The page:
I drive my Model A at night. I know that that involves some risks, but I don't like the idea of having to plan all my trips so that I get Tess in the garage by dark.
Don't get me wrong, I try to avoid driving distances when it's dark, but I wanted to drive the safest way possible so I have the following advice taken from the web and books.
Modern headlamps have several protrusions on the surface of the glass that are used to align the lamps with an aiming device, but no such luck on the Model A. We just have to do it the old fashioned way,
Two Degrees Down, 0 Left or Right
I took out my 4' level (you can also use a straight 2x4) and a weighted protractor. Basically, this is a protractor that has a weighted needle in it and will indicate the angle of whatever object it is placed against. You can make a crude one by taking a plastic protractor and tying a string to the hole on the unit and place a weight ion the string.
First slightly loosen up the bolts holding the headlights to where you can move them with a little tension.
Next, hold the straight edge against the lamps and adjusted them to the point that the lamps were touching them at two places for each lamp. This indicates that the lamps are zero degreed left or right, since they are parallel with the straight edge and the other reference point is the headlamp bar.
Now, here's where it can get a little tricky. You next have to hold the angle finder against the face of the headlight lens and adjust it to where it would read two degrees down all the while maintaining the zero left or right.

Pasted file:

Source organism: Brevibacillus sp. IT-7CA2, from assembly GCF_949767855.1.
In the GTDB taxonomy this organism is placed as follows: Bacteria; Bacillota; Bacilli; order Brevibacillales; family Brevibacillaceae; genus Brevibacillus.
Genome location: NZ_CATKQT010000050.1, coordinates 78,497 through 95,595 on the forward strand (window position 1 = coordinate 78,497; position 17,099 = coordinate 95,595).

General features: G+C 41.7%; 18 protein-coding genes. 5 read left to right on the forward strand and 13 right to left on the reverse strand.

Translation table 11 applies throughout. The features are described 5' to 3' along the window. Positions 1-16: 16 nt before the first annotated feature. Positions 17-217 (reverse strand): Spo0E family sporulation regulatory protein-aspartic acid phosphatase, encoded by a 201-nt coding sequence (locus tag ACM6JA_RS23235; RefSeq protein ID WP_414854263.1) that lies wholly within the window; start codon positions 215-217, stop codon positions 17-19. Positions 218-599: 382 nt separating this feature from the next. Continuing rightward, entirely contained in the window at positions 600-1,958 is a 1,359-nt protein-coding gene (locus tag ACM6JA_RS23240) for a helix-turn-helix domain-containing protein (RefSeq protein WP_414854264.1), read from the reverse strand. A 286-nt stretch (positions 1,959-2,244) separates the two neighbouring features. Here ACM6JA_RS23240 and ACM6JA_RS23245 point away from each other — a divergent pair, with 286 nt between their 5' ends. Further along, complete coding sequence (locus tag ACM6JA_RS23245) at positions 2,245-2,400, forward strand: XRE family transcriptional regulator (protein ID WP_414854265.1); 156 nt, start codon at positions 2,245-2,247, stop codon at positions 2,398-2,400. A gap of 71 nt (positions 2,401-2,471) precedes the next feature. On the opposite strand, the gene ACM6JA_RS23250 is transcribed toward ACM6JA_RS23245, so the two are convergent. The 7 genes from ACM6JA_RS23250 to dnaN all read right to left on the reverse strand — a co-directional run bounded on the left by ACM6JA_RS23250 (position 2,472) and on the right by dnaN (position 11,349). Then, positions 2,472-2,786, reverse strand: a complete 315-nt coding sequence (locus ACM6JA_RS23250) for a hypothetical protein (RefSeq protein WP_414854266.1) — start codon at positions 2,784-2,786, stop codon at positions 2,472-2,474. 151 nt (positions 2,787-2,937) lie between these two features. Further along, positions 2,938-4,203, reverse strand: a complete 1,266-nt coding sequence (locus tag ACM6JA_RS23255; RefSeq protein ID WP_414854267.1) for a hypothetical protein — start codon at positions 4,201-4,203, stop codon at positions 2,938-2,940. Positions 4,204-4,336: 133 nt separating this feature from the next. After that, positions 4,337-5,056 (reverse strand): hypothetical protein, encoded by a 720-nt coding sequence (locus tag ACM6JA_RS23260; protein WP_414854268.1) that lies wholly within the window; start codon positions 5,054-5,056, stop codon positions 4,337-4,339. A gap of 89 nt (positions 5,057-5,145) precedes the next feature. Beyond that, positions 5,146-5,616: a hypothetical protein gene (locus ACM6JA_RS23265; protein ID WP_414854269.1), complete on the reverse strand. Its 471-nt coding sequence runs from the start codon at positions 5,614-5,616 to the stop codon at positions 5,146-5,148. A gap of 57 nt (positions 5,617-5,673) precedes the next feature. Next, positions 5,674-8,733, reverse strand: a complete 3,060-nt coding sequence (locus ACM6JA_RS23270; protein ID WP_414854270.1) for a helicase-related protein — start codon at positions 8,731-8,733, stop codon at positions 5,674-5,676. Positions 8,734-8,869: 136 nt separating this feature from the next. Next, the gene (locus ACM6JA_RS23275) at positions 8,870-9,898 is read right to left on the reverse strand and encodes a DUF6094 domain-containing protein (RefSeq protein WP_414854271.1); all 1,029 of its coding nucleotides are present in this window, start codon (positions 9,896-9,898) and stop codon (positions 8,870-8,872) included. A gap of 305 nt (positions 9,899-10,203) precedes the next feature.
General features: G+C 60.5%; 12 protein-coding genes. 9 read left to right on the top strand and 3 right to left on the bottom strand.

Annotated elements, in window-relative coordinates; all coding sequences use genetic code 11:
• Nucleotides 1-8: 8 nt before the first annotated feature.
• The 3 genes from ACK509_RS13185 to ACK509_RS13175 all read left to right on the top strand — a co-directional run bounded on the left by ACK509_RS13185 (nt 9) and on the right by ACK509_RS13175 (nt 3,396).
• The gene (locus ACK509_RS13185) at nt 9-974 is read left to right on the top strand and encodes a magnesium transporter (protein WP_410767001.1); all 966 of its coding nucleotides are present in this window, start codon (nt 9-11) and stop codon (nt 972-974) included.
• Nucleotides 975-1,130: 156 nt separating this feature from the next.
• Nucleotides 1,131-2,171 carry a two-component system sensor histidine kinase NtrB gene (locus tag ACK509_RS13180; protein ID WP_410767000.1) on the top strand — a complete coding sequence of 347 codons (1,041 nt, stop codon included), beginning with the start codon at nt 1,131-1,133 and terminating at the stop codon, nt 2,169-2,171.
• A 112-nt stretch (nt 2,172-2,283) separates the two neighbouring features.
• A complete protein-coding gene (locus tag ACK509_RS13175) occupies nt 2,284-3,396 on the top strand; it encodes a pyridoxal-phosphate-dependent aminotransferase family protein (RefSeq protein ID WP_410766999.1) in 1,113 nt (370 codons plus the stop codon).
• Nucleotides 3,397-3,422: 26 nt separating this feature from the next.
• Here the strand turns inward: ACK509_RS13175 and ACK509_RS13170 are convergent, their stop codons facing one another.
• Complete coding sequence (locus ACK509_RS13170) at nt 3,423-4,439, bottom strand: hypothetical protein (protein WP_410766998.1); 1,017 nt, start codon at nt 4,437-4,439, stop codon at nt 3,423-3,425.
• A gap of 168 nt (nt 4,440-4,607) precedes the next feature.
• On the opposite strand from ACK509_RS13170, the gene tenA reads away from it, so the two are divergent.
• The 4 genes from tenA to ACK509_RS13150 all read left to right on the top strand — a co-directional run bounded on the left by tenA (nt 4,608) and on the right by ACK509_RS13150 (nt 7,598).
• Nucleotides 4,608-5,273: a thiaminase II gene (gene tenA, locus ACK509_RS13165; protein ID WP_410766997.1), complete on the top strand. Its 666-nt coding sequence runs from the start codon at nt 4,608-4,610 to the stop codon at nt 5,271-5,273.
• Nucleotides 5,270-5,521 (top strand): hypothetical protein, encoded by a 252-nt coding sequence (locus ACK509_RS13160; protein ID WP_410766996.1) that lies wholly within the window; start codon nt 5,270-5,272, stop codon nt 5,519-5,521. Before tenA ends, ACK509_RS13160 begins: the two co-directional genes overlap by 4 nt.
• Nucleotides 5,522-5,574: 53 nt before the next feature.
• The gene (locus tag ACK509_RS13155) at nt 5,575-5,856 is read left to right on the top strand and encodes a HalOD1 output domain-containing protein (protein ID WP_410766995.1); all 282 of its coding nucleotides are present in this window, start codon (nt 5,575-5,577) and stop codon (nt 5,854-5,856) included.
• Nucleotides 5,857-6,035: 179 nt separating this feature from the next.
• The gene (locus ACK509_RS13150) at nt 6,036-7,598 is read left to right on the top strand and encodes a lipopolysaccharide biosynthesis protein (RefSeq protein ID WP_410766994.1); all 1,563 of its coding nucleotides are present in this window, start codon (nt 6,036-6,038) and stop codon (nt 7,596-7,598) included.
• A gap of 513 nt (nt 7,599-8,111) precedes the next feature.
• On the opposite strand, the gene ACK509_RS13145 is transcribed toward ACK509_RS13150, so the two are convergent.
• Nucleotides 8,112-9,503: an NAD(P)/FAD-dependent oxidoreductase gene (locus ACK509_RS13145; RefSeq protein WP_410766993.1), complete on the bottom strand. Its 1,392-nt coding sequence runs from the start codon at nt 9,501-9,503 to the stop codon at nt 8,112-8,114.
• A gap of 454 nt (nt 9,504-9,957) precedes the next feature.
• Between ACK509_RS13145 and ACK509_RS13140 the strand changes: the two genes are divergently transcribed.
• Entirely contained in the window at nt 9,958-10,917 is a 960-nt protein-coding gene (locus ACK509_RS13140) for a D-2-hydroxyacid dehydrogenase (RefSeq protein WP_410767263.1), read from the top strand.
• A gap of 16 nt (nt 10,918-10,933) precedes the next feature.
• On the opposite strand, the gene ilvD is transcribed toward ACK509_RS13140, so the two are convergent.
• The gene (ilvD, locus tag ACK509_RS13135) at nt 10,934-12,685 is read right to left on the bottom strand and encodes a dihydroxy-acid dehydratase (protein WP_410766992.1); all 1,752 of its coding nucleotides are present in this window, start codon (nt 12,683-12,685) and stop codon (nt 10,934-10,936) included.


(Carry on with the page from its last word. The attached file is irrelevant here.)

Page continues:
I took bungie ties and ran it around the level and the lights. you can also ask the spouse to lend a hand.
Next was the focusing operation. Take the car out into a dark parking lot and turned the lights on low beam (first click to the right) and covered one lamp with a towel. Leave the car running at a high idle so the generator is cut in. Take a screwdriver and adjusted the focusing screw (on the back of the lamp) to make the sharpest, most focused light pattern.
I then covered that lamp and did the same with the other side.
Before finding this method on the web, there was little difference between high and low beams,
Just as the original author thought, I thought that they were more of a backup system in case one of the bulb filaments burned out.
I feel more secure driving at night now.
I've read the Henry approved method of adjusting headlamps by carefully marking out the space and alignments on the wall, checking the distance from the wall but for me, this simple trick was just the ticket.
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